January 27, 03
Vol. 18 , No. 06
View Entire Issue (Vol. 18 , No. 06)
Conflict Management and Resolution: Labor and Unions
THURSDAY, JANUARY 30, 2003
The International Longshore and Warehouse Union earned frontpage headlines in west coast newspapers for much of 2002. The ILWU strike reminded Americans that even in the new age of technology, managing labor conflict and maintaining workers' rights are still critical to a functioning society. The intervention by the Bush administration in the port crisis, a move that brought the controversy to national attention, forced the laborers back to work for a "cooling down period" during which negotiations took place between employers and the ILWU. The issue remains unresolved, and thus continues to provide a model of conflict management in action.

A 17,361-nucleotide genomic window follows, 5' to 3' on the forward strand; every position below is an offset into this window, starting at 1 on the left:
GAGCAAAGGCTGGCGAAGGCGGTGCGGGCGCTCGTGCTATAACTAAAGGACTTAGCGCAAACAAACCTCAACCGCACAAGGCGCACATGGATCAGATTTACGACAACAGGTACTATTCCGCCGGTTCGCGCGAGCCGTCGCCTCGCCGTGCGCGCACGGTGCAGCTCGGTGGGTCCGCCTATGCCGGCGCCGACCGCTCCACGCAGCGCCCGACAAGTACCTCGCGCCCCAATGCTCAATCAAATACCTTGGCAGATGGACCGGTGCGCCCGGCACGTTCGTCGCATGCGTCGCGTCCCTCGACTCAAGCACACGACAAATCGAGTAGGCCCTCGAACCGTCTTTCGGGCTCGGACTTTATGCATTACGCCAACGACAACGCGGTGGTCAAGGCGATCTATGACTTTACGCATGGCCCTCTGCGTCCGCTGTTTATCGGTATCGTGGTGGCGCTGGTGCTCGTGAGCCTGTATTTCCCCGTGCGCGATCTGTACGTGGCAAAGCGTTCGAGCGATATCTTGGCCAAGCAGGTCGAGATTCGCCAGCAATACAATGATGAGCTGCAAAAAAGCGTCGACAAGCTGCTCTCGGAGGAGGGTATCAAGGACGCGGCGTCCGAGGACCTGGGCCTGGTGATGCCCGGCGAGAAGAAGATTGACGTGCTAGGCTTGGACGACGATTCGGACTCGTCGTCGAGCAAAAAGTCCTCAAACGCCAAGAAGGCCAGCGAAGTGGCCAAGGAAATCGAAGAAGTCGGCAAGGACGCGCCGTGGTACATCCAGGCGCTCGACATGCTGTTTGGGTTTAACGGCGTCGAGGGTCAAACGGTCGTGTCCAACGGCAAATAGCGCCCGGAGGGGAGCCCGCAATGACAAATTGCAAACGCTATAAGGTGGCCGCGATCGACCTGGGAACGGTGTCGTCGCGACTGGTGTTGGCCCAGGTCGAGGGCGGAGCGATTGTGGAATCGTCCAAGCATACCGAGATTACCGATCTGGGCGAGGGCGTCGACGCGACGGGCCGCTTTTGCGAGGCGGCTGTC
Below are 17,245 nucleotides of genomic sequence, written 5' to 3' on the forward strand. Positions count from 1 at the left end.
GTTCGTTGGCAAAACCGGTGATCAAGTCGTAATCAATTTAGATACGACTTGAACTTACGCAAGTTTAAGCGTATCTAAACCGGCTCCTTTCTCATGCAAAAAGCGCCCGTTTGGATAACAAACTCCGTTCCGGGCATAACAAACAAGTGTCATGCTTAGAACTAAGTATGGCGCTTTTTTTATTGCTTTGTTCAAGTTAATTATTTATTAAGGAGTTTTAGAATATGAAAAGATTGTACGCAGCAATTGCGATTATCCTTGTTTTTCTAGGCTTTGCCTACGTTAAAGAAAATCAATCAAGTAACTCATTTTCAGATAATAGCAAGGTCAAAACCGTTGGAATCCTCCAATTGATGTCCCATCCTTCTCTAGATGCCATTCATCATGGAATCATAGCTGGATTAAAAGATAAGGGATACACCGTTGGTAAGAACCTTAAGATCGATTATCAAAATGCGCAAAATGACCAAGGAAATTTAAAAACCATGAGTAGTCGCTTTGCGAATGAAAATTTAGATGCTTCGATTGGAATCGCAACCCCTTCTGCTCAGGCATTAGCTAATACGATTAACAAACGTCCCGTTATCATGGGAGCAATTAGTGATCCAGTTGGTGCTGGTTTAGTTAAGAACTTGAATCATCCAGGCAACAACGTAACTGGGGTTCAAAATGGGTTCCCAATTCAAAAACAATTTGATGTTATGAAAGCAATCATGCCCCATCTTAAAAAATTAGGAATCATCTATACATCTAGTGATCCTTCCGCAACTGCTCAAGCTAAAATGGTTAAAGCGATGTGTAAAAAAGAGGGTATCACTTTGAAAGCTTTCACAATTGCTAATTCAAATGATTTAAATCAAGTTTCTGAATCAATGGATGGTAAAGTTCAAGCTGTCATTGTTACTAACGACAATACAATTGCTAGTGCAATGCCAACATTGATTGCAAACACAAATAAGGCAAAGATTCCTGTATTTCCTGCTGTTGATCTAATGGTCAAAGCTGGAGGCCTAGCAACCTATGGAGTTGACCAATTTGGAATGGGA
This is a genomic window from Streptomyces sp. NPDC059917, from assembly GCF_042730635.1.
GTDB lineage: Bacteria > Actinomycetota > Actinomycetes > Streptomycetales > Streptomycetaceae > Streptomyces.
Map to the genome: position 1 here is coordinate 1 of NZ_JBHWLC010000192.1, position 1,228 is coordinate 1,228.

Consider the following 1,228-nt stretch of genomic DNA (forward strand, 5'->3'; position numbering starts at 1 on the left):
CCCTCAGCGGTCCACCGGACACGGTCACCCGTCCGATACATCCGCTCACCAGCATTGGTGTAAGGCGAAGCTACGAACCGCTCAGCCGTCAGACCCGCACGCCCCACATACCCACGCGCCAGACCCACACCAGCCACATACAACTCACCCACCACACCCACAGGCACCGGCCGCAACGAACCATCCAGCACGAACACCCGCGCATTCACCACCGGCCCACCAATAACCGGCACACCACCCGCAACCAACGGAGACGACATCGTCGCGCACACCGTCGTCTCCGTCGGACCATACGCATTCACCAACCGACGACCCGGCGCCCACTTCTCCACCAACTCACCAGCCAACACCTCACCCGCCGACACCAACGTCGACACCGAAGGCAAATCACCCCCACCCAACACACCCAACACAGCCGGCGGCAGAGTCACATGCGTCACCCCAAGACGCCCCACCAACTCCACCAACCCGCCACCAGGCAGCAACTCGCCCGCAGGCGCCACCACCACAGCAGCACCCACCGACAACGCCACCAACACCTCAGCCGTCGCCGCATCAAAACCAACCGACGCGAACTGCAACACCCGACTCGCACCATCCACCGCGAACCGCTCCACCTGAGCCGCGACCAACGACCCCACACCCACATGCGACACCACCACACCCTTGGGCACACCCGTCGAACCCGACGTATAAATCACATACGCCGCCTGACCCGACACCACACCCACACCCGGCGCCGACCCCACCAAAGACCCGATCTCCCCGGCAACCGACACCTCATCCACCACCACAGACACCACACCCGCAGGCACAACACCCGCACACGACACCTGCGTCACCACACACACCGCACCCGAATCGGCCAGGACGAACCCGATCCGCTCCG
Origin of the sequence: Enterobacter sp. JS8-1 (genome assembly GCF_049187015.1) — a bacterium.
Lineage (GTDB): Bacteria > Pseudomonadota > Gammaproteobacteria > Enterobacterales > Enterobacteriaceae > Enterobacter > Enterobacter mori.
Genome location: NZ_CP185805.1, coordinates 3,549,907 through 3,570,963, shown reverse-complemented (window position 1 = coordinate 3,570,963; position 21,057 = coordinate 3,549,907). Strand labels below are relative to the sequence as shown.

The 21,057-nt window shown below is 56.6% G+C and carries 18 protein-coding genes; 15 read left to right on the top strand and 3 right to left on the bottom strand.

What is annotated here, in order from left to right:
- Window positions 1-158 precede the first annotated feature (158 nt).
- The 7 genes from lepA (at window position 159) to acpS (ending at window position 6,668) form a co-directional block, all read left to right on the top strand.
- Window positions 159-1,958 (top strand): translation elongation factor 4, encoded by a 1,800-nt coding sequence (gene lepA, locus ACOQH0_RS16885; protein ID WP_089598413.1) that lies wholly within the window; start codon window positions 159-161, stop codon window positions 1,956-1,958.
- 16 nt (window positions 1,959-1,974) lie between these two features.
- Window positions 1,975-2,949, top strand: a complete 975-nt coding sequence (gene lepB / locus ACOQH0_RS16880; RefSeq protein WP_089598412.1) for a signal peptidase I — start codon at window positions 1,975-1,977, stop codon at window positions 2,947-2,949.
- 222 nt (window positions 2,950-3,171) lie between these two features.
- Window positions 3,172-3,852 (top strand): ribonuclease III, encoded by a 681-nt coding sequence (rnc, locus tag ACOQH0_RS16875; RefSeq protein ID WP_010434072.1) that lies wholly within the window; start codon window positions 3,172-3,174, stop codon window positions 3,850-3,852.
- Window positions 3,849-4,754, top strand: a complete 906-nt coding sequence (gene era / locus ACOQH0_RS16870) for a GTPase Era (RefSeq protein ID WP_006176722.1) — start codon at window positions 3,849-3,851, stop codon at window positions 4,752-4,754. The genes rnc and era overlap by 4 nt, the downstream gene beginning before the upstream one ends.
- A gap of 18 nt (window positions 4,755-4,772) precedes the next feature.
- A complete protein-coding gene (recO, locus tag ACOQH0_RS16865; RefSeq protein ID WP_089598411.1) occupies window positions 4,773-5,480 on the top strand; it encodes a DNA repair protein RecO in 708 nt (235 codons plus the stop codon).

Peter Olney, associate director of the Institute for Labor and Employment at the University of California, Berkeley, has been involved in labor conflict and negotiations for about thirty years. He has been active in a handful of important strikes, unions, and labor movements, including the Los Angeles Manufacturing Action Project, the justice for janitors campaign, and the International Ladies Garment Workers Union.
Between 1997 and 2001 he was the director of organizing for the ILWU itself, and has important insights into the negotiations and processes that took place during this still current conflict.
Peter Olney received his Bachelor's degree from the University of Massachusetts and his Master's degree in business administration from UCLA.
Peter Olney's visit to the Athenaeum is the first in a series of presentations this semester that address conflict management and resolution sponsored by the Kravis Leadership Institute. Future programs include discussion of combating gang violence and diplomatic strategies in international conflict resolution.